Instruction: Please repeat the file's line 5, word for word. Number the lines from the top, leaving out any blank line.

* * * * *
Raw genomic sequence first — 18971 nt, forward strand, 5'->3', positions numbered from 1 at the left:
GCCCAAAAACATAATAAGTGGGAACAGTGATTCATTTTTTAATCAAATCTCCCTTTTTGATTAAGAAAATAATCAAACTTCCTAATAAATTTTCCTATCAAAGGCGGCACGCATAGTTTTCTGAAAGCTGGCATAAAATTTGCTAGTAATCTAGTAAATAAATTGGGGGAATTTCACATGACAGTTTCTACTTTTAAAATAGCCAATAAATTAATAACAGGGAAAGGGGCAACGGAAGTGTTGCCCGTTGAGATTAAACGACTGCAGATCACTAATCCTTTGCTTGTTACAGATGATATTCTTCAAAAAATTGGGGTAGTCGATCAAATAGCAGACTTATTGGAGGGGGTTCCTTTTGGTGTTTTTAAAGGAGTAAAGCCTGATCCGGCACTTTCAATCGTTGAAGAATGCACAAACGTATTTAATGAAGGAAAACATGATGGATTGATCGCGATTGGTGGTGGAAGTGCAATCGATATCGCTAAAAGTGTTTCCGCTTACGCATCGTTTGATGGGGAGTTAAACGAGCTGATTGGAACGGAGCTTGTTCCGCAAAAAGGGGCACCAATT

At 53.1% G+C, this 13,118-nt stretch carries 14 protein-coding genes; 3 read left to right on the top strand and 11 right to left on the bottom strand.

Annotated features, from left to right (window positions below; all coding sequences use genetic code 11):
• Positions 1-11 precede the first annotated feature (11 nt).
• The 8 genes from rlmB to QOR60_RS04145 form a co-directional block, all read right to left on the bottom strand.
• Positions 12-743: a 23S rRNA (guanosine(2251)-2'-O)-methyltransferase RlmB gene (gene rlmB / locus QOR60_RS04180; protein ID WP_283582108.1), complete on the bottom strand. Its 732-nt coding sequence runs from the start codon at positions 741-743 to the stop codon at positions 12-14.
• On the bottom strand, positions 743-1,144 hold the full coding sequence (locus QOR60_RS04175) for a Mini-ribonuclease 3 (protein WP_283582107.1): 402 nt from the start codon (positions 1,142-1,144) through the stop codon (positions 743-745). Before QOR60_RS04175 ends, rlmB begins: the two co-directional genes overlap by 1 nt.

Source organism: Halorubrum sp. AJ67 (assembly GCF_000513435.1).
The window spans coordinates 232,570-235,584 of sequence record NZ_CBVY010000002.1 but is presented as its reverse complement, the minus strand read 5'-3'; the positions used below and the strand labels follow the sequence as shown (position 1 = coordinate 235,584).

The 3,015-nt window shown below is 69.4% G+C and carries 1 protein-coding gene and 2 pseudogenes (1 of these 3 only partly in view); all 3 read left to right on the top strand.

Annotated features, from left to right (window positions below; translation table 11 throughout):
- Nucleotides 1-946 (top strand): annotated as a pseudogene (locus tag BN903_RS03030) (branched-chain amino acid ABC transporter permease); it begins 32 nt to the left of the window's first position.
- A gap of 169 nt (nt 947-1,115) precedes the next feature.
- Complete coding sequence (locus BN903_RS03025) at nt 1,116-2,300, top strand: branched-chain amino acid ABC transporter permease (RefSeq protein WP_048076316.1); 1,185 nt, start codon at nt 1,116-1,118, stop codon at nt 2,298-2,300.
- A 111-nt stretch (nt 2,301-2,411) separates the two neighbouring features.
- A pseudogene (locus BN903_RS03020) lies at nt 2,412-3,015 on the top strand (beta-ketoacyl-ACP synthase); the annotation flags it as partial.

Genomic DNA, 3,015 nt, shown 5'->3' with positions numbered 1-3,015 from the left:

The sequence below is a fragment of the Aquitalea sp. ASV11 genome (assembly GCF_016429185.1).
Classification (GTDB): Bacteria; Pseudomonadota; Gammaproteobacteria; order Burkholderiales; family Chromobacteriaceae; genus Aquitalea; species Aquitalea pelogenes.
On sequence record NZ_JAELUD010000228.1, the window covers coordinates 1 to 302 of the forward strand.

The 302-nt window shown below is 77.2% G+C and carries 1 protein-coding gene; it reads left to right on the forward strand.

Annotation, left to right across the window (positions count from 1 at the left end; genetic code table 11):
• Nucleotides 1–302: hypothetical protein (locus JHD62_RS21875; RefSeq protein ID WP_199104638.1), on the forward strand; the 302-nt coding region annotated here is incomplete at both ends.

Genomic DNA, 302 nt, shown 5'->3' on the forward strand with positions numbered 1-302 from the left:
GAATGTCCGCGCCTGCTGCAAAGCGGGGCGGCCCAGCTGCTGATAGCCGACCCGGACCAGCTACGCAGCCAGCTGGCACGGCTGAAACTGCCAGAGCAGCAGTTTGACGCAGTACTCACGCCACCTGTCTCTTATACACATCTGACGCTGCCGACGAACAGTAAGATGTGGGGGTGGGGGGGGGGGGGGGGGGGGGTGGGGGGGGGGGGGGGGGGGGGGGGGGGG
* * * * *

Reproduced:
• Positions 1-11 precede the first annotated feature (11 nt).